ByGenevieve Van Voorhis, writer at
Game of Thrones, ASOUE, and all things '00s. Twitter: @gen_vanvee Email: [email protected]
Genevieve Van Voorhis

The numbers are in and Alice Through The Looking Glass has pretty much fallen through the floor in terms of box office earnings and critical opinion.

On opening weekend, the film brought in a mere $34 million USD — just a fraction of its $170 million budget, and peanuts compared to its prequel, Alice In Wonderland, which grossed a respectable $160 million on its opening weekend. But was Alice Through The Looking Glass really such a flop for Disney? Let's jump right down the rabbit hole and try to find out.

As Usually Happens, The Critics Have Been Equal Parts Cruel And Bitingly Clever

You can read an even fuller selection of scathing reviews in this article, but here are two major highlights:

Peter Travers over at Rolling Stone found Alice 2 to be a tacky shell of its predecessor. Or, as he puts it:

Everything is too much, making the movie look like Willy Wonka threw up all over his chocolate factory. The script by Linda Woolverton stays surface faithful to the characters created by Lewis Carroll, but the film has lost its soul.


Johnny Depp as the Mad Hatter
Johnny Depp as the Mad Hatter

Jesse Hassenger from A.V. Club has a slightly gentler opinion:

It’s briskly paced and sometimes neat to watch in reality-bending 3-D, but none of it is quite as head-spinning as it should be. The movie doesn’t dare alienate its family base with genuine trippiness; instead, it pacifies with tedious familial backstory... But even if Disney’s Bobin’s Burton’s Carroll’s Alice exacerbates the flaws of its predecessor, it’s still more harmless than offensive. The Alice pictures represent a livelier retooling of a previously Disney-animated story than the company’s more tasteful fairy-tale adaptations.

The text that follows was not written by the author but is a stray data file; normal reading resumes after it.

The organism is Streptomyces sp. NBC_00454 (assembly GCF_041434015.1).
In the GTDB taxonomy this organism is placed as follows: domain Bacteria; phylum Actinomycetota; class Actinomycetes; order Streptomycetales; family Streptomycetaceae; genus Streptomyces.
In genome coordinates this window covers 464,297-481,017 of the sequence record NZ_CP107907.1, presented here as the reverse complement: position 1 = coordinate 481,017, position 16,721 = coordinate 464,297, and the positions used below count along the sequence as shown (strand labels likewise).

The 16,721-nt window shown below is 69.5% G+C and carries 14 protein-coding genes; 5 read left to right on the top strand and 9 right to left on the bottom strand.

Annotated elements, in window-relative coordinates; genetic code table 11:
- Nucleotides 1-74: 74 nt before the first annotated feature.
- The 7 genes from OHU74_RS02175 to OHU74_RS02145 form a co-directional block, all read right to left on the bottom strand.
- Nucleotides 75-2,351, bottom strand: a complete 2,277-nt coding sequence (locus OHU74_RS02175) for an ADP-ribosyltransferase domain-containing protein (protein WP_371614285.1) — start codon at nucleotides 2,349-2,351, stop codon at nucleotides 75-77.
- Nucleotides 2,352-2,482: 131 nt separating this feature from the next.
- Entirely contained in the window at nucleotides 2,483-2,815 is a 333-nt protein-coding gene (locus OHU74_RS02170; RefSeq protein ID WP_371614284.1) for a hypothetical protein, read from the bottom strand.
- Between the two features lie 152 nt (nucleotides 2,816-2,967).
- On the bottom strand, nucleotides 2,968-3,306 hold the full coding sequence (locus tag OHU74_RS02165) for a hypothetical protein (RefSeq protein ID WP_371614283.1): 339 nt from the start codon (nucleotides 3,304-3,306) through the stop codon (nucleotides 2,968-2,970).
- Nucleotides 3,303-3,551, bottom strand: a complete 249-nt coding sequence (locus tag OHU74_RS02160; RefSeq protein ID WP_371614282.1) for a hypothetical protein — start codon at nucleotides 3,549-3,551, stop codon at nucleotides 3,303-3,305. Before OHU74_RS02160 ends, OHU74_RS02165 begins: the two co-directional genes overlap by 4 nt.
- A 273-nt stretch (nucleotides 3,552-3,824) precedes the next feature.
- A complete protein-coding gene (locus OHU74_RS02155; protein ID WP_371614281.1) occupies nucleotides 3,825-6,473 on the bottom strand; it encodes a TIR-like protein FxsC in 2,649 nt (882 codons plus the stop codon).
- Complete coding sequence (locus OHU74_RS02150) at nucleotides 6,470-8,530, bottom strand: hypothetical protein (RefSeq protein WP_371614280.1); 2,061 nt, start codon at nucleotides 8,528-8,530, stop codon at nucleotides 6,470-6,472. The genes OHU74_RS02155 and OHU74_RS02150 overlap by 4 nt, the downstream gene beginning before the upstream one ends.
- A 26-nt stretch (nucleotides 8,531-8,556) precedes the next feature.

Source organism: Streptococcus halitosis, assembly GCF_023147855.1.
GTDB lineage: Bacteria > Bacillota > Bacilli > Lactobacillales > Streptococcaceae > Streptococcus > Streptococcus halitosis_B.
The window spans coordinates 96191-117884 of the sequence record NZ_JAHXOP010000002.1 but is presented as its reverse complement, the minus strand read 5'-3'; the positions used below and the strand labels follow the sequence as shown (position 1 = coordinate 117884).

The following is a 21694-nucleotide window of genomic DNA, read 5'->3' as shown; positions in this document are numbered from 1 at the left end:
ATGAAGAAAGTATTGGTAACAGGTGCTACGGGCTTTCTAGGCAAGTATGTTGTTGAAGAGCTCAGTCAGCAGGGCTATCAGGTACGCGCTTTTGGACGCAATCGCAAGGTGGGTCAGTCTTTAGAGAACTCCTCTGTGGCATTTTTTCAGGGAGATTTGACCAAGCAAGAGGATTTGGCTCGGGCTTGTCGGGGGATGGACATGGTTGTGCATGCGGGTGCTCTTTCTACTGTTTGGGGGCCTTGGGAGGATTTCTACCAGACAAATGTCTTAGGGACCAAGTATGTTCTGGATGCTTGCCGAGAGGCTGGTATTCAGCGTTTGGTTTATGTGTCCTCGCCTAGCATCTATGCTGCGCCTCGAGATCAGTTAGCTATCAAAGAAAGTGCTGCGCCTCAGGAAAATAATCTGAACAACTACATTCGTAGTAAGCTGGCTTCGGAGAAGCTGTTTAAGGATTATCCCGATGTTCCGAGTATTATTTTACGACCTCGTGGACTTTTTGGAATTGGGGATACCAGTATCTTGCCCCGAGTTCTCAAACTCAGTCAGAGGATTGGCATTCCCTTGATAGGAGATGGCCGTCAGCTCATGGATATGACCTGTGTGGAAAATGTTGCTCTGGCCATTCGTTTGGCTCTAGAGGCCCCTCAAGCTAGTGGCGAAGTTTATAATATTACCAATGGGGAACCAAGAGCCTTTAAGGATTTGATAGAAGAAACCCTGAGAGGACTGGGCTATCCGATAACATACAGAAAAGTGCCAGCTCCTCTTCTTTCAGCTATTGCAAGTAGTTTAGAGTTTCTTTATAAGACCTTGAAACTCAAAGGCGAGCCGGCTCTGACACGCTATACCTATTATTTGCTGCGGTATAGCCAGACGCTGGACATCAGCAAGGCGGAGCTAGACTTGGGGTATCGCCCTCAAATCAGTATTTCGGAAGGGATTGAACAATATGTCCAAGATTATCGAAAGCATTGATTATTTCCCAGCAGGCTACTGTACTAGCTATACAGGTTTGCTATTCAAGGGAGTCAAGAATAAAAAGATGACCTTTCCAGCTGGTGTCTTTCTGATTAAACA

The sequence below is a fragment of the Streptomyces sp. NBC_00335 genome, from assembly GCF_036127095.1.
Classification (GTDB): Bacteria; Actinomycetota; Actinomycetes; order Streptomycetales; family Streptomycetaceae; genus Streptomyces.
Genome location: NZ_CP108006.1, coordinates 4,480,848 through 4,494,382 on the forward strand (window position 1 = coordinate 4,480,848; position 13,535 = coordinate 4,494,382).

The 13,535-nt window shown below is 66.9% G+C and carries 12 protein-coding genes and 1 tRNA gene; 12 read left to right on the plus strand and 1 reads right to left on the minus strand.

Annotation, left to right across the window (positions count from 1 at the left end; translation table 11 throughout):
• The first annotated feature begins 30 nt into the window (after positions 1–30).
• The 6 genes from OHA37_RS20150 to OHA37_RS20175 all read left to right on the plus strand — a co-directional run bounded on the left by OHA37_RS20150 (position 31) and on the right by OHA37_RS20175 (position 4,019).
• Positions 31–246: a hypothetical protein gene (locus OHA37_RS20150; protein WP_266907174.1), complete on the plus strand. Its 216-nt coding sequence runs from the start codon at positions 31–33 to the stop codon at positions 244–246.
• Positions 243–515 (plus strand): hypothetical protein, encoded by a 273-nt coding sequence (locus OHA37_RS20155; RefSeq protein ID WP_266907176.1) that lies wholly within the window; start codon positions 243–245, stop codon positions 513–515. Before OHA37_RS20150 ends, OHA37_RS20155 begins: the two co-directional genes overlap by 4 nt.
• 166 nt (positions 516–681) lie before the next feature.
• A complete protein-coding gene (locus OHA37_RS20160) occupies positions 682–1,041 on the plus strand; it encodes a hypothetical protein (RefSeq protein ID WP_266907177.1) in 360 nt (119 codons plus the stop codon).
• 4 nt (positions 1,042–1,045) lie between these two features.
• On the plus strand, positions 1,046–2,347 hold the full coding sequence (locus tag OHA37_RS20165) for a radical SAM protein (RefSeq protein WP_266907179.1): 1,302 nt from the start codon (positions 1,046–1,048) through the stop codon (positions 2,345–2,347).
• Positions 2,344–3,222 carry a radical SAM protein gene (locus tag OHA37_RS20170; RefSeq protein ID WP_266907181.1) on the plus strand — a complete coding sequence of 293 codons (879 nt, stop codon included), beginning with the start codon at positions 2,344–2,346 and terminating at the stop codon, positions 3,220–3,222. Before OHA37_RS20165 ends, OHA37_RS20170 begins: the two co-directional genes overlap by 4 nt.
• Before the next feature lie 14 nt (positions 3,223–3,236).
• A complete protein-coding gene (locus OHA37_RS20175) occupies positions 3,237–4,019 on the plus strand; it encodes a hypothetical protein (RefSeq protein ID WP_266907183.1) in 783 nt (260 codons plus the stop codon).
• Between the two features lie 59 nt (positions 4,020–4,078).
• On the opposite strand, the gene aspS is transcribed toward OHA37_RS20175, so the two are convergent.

More harmless than offensive? That's not exactly a ringing endorsement, but it's not an outright condemnation, either. But before that, Hassenger may have called out the most redeeming quality of Alice Through The Looking Glass: it's "neat to watch in reality-bending 3D."

The Tomatometer on Rotten Tomatoes slaps Alice with a rating of 29%, but at least concedes that the visuals are pretty banging:

"Alice Through the Looking Glass is just as visually impressive as its predecessor..."

They then go on to describe how the plot is utter drivel, but I won't bore you with the repetition.

Instead, let's look on the brighter side. If you're asking yourself whether or not you should go see Alice Through The Looking Glass this weekend, you should get the full, 3D picture.

Mia Wasikowska as Alice
Mia Wasikowska as Alice

Generally Audiences Haven't Been Nearly That Jaded

Again, as usual, regular movie-goers haven't been nearly as cold as their critic counterparts. They've given it a 58% on Rotten Tomatoes, which is actually three points higher than Alice In Wonderland (2010).

With the exception of those pesky critics, the Twittersphere has almost nothing but good vibes for :

One of our own MP creators, Karina Thyra, even wrote an impassioned piece called "In Defense Of Alice Through The Looking Glass," which is definitely recommended reading for fantasy fans that have ever wanted to tell the critics to shove it.

Is it a departure from the original Lewis Carroll masterpiece? Of course, but that's par for the course with adapting literary classics for the big screen. And let's be honest — if Lewis Carroll were alive today, he'd be all about the trippy visuals.

Have you seen Alice Through The Looking Glass? Do you think it was a flop?

What's the deal with Johnny Depp? Check out this article to read his public statement amid all this scandal.


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